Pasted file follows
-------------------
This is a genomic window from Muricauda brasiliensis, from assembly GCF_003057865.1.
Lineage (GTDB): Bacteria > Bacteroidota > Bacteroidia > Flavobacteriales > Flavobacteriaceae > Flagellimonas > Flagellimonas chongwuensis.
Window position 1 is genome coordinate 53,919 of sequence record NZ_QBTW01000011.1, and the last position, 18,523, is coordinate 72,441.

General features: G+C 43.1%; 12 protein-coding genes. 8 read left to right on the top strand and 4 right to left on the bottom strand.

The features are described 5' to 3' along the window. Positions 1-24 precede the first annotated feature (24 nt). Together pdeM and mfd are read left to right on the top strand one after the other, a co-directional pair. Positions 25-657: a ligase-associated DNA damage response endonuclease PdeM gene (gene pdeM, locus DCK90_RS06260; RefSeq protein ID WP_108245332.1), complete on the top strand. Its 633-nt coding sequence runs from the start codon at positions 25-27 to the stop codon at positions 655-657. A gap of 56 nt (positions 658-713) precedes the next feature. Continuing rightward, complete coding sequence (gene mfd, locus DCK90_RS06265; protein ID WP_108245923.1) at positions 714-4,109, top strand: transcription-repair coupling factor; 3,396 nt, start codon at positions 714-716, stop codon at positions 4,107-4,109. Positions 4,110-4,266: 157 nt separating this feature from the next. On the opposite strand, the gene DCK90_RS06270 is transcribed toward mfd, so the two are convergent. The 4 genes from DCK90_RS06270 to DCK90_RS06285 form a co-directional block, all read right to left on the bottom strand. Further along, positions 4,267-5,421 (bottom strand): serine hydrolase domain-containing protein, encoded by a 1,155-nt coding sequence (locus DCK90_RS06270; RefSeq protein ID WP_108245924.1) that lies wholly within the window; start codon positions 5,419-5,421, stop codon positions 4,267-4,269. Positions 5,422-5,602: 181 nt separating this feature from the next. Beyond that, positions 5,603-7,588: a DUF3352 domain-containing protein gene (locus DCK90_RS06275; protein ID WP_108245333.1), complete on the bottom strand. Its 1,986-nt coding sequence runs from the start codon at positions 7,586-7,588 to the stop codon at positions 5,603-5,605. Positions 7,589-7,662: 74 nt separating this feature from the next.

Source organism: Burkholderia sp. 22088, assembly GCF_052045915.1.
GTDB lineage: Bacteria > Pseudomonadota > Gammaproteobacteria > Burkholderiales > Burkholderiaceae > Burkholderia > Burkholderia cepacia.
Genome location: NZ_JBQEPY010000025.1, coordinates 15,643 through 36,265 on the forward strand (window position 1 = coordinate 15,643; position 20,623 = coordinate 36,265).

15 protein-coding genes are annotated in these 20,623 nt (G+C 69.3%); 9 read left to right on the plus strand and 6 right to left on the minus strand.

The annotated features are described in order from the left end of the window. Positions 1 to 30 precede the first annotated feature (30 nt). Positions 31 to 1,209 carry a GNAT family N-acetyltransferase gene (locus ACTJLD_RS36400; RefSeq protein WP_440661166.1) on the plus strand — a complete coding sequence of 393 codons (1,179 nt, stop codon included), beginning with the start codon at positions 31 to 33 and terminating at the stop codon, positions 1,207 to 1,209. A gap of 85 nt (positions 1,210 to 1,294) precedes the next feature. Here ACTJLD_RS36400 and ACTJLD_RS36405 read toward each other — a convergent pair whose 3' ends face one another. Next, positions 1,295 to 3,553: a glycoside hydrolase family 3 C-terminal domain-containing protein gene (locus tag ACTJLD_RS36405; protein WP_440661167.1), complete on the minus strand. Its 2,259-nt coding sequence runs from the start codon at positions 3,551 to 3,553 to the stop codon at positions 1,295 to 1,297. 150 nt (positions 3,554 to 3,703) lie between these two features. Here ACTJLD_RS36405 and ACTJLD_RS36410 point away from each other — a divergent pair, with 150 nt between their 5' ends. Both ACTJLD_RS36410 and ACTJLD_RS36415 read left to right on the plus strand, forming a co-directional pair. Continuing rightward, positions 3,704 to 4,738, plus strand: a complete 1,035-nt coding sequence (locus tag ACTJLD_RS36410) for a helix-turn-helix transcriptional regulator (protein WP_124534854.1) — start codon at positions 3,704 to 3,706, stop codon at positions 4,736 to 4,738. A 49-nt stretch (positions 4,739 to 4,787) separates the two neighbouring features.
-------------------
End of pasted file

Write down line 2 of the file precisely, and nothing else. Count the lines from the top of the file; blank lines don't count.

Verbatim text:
Lineage (GTDB): Bacteria > Bacteroidota > Bacteroidia > Flavobacteriales > Flavobacteriaceae > Flagellimonas > Flagellimonas chongwuensis.